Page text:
The five metatarsal bones run from the midfoot to the base of the toes. They are commonly fractured, sometimes through repetitive strain, such as in distance running (“stress fractures”), or through direct injury. Multiple or severe metatarsal fractures may be associated with a Lisfranc injury.
The features of metatarsal fractures vary considerably. Stress fractures may simply cause a little swelling and aching on walking long distances. Other fractures may be associated with significant pain, bruising and swelling.
Treatment of metatarsal fractures depends upon the cause and nature of the fracture and the functional demands of the individual. Stress fractures and other minor fractures may simply require a period of protection in a stiff-soled shoe or aircast boot. More severe injuries require careful assessment and may need surgery to fix the fracture and offer the best chance of recovery.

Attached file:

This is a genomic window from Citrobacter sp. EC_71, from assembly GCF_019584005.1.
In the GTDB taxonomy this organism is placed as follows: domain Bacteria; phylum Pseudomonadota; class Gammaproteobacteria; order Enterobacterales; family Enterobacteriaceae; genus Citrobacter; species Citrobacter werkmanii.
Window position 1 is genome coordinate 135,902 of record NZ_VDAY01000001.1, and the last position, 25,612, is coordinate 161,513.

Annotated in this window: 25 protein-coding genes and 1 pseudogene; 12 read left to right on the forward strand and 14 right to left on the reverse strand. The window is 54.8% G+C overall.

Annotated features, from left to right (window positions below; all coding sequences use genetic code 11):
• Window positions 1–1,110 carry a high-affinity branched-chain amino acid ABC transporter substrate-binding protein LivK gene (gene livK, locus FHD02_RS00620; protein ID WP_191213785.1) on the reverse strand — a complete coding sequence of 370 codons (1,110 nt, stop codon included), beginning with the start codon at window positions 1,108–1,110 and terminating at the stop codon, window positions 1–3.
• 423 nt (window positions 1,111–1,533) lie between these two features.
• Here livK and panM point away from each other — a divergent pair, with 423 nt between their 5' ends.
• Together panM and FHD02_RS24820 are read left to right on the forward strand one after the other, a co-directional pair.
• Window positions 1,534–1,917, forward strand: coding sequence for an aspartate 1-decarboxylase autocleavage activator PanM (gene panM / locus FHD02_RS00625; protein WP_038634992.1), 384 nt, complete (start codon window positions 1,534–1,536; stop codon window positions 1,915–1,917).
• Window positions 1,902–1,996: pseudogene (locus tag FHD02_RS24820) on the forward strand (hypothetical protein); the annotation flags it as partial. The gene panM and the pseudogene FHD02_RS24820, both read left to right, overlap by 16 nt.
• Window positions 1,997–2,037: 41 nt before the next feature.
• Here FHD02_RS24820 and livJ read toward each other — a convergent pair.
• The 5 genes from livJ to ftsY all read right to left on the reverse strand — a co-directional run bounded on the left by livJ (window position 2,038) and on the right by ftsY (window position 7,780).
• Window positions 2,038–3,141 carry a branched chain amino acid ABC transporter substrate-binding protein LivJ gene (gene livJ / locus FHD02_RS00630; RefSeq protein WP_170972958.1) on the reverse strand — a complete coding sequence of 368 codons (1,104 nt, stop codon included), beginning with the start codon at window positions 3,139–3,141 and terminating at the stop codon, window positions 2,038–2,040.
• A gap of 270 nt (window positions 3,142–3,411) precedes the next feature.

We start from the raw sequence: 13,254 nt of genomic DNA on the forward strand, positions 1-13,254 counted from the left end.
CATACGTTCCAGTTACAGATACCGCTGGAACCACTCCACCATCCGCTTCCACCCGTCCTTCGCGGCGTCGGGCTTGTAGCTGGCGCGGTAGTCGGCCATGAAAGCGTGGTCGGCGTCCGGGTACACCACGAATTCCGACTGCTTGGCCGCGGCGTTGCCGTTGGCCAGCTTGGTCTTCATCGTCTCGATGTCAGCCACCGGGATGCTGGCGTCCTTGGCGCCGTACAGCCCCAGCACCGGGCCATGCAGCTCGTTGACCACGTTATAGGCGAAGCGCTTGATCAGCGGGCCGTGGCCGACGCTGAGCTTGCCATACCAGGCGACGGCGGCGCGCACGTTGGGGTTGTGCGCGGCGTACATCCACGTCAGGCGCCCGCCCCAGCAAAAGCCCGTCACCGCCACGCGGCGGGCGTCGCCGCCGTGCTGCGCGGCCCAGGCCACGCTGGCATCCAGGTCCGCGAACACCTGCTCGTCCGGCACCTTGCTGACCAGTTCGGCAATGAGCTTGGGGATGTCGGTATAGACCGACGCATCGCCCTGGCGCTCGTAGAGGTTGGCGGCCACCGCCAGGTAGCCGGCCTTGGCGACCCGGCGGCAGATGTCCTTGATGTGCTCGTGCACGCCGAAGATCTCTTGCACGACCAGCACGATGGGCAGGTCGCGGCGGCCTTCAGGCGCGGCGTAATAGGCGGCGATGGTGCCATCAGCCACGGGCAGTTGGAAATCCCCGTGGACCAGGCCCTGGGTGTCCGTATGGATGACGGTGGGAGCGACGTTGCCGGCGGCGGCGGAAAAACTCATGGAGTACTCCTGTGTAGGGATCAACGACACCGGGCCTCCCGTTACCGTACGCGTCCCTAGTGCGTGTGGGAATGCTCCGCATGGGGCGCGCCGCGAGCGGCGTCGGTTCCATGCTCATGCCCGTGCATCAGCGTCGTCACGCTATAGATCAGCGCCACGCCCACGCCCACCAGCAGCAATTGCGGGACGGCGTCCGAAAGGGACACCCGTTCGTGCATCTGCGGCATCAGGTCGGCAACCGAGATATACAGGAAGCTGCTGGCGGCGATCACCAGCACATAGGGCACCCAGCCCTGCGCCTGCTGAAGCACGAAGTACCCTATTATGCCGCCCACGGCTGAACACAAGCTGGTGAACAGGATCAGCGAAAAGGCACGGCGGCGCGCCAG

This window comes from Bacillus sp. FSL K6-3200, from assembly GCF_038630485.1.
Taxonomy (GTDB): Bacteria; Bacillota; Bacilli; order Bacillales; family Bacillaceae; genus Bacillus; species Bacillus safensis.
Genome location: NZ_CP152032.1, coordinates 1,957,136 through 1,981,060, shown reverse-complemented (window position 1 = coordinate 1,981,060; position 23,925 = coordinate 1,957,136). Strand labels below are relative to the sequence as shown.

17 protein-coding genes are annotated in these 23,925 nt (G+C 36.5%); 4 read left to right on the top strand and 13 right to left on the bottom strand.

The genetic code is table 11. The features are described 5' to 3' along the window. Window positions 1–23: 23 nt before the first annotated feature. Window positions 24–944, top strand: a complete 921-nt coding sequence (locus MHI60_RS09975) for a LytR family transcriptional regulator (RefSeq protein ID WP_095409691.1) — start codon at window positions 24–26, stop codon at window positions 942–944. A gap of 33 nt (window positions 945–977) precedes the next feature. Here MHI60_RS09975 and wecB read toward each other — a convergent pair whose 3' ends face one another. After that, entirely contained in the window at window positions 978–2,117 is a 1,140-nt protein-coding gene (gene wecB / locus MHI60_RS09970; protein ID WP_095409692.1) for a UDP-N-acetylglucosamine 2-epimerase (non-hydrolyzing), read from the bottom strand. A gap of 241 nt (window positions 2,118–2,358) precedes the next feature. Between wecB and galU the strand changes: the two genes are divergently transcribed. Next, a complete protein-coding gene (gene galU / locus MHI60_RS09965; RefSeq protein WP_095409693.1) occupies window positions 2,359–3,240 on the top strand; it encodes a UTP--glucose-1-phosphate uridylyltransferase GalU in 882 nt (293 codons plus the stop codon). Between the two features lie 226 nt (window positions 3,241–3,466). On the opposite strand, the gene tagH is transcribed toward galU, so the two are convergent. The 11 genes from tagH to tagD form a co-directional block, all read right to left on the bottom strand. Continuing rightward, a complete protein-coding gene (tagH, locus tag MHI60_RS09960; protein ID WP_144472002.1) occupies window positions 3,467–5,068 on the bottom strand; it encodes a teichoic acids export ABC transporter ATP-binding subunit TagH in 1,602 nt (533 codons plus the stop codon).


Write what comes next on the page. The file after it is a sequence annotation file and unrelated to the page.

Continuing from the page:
Initial assessment and preliminary treatment of suspected metatarsal fractures may be carried out in by a General Practitioner or in an Accident and Emergency Department, but to plan optimal treatment an opinion from an Orthopaedic Foot and Ankle Specialist may well be required.
At the Foot and Ankle Centre we have the clinical expertise and state of the art imaging facilities to provide prompt and accurate diagnosis and treatment of the full range of metatarsal and forefoot fractures.
Urgent cases can usually be offered an appointment within twenty-four hours.